Sky Full of Bacon

Notes on why this is like this and not that

This is what Food TV would be like if I was in charge.

A while back I wrote about whether or not the length of my video podcasts was too long, too short, or just right. Now, having three of them under my belt, I’d like to say something about why they feel the way they do within that length.

The trend in all visual media has been toward more and faster cutting, punctuated by the little bursts of visual fireworks known in the trade as “Avid farts,” not because someone is farting avidly but because the Avid editing system was the one that first made this sort of pizazz easy to do (and overdo).  (Now Avid farts are within the grasp of anyone with a Mac, like me.)  Food TV is especially prone to this—every show about food zips and bips and POWS! through its running time like a dexedrine addict playing Batman, because it’s thought that a fast pace is the surest way to keep you from flipping the channel in search of other, more satisfying visual sensation.  In effect, to keep you from channel switching, television has taken on the form of channel switching within programs.

This works fine for professional TV for several reasons, not just because it keeps you hooked (hopefully) but because it makes shows easy to assemble in the editing room— you get lots of coverage (editor-speak for plenty of choices) but the cameraman or director doesn’t really have to make artistic decisions in the field, they just need to get some of everything. (Shoot them all, let Avid sort them out.)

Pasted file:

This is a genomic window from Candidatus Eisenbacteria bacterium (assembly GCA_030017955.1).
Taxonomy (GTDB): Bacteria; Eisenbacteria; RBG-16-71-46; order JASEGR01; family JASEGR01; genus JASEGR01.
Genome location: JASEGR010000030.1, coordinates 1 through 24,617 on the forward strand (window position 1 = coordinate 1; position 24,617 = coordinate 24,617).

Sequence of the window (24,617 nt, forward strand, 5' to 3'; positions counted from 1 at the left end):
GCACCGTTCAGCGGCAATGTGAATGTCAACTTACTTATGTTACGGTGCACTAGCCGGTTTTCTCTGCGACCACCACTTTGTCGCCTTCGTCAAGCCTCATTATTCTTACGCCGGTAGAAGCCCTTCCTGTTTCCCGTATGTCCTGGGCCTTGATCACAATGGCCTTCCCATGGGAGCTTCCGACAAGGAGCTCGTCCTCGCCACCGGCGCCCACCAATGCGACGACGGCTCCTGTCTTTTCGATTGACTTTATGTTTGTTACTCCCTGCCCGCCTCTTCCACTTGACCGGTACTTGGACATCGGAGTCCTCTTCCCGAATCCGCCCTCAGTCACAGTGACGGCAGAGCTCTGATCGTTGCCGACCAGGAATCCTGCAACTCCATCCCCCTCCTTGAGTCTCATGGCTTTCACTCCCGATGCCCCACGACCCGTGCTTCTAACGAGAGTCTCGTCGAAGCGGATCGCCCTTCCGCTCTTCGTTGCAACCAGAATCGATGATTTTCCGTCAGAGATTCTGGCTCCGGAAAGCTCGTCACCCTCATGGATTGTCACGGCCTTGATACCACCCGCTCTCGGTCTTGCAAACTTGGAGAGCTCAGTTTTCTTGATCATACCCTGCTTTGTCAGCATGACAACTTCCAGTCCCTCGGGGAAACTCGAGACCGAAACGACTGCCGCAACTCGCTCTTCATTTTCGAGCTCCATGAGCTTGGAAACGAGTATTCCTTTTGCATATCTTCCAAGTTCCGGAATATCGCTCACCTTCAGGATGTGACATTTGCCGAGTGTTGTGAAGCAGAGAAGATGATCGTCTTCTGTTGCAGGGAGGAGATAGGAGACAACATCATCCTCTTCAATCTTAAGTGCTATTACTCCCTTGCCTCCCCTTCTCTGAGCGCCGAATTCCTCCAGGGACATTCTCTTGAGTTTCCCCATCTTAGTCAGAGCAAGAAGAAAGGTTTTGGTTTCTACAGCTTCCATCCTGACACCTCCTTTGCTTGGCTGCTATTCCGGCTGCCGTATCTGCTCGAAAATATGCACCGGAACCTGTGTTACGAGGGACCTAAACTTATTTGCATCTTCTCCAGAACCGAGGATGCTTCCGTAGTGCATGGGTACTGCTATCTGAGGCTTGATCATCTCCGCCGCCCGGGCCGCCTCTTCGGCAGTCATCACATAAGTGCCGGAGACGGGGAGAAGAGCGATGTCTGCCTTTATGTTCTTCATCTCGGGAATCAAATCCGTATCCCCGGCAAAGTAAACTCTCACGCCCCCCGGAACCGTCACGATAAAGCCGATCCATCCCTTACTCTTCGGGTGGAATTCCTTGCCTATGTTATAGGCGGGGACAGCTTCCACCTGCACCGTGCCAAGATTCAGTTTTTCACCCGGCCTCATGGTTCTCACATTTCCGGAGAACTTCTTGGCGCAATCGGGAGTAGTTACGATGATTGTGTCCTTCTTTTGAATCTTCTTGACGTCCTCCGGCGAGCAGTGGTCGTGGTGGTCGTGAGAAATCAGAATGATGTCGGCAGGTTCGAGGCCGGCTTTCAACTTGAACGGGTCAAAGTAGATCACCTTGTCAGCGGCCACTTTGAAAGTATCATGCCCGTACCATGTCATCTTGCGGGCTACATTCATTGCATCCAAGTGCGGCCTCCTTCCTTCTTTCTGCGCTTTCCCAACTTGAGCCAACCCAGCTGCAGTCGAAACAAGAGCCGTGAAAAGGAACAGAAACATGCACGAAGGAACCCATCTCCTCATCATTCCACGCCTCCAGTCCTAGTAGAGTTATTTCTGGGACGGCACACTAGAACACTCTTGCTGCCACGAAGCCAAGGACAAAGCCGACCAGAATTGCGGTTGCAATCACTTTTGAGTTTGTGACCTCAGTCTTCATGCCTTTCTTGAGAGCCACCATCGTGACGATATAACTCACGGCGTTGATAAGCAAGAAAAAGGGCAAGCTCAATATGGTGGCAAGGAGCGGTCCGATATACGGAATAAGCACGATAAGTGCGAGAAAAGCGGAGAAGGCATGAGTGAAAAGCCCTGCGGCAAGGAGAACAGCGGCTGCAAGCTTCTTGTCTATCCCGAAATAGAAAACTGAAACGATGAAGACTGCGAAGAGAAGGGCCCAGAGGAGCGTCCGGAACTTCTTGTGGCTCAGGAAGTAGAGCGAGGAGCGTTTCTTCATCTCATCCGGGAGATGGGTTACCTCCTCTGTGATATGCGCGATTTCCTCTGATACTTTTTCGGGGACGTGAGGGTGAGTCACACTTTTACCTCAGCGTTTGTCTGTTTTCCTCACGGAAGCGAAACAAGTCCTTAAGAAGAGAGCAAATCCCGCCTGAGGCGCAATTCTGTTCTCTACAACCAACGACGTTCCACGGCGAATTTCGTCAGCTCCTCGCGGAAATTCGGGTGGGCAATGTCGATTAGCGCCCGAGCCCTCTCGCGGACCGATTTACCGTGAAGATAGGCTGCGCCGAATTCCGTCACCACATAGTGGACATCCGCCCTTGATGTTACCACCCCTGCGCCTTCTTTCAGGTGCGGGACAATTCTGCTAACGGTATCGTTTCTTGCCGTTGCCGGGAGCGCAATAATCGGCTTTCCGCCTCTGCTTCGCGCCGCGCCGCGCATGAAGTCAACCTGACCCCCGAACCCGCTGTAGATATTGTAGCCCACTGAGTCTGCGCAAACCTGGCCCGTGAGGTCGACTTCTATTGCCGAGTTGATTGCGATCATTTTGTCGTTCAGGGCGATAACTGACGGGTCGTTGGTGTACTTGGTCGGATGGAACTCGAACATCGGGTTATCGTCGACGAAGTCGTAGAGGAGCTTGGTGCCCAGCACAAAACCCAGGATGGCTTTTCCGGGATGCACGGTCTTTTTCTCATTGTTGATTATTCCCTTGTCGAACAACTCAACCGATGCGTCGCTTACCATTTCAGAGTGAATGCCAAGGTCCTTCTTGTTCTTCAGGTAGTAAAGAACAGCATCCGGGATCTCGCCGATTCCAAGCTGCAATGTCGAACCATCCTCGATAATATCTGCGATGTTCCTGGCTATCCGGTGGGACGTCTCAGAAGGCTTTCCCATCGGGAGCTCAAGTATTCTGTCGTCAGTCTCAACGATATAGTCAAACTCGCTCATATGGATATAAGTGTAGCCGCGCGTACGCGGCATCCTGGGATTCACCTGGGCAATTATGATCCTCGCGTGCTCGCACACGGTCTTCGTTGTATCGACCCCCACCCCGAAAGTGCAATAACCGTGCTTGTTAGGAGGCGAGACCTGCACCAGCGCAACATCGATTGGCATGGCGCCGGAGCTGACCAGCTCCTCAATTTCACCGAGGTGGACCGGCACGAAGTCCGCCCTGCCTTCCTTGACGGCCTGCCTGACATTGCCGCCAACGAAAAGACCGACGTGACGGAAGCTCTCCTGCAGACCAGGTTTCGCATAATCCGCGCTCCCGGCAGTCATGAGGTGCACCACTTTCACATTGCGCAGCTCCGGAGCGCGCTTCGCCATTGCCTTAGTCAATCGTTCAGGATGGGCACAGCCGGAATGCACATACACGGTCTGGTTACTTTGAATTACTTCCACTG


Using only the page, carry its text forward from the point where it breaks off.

But it imposes a real cost, too, which is that everything looks the same.  Every show looks the same, because it’s made in the same sausagey way, lots of little bits squeezed into the Tube.  And every place depicted in every show feels the same, since it’s filmed the same way and edited the same way.  Think about it: when have you ever watched a food program on TV and gotten a distinct feel for an individual place, that was so different from the other two in the same program?  Not too much more often than never, I’d say.  The mode of production imposes a uniform feel on every place they visit.

Well, I just don’t work like that.  One, as a one-man production band, I don’t have a second unit getting shots of everything; I actually think about what I’ll need while I’m there.  Two, as an editor shooting in the field, I’m shooting with a sense of what the piece will be like in the end— in a real sense, editing it in my head as I get it.  Three, I just don’t like that style.

That’s the main thing.  I don’t have to keep you from changing the channel, partly because I have no advertiser to worry about yet, but mainly because you went to some effort to watch it on your own, if you got this far you’re probably interested enough to stay to the end (unless I really screw it up).  So since I’m not driven by that need, I don’t have to make my podcasts like their shows.  I can take the time to soak in the atmosphere of a place, and make sure you get a real sense of what these high-pressure, industrial and yet artistic environments called kitchens and restaurants are really like— individually and uniquely.

I can slow down and just look, absorb, be.  Maybe some will find that boring.  But it can be hypnotic.  Think how many people have lost themselves in the circular space waltzes of 2001 or the desert emptiness of Lawrence of Arabia over the years.  Movies today are usually move-move-move but when they stop and let you be, in a place that’s new and interesting on its own, that can be the most compelling thing of all.

Of course, I’m not making the Lawrence of Arabia of barbecue or Chinese food here.  But I do want to take the time to give you a real chance to feel what these places are like, and never to wonder what the place was you just saw because it moved by so fast and felt just like all the others.

So that’s part of why these are like this, and not that.

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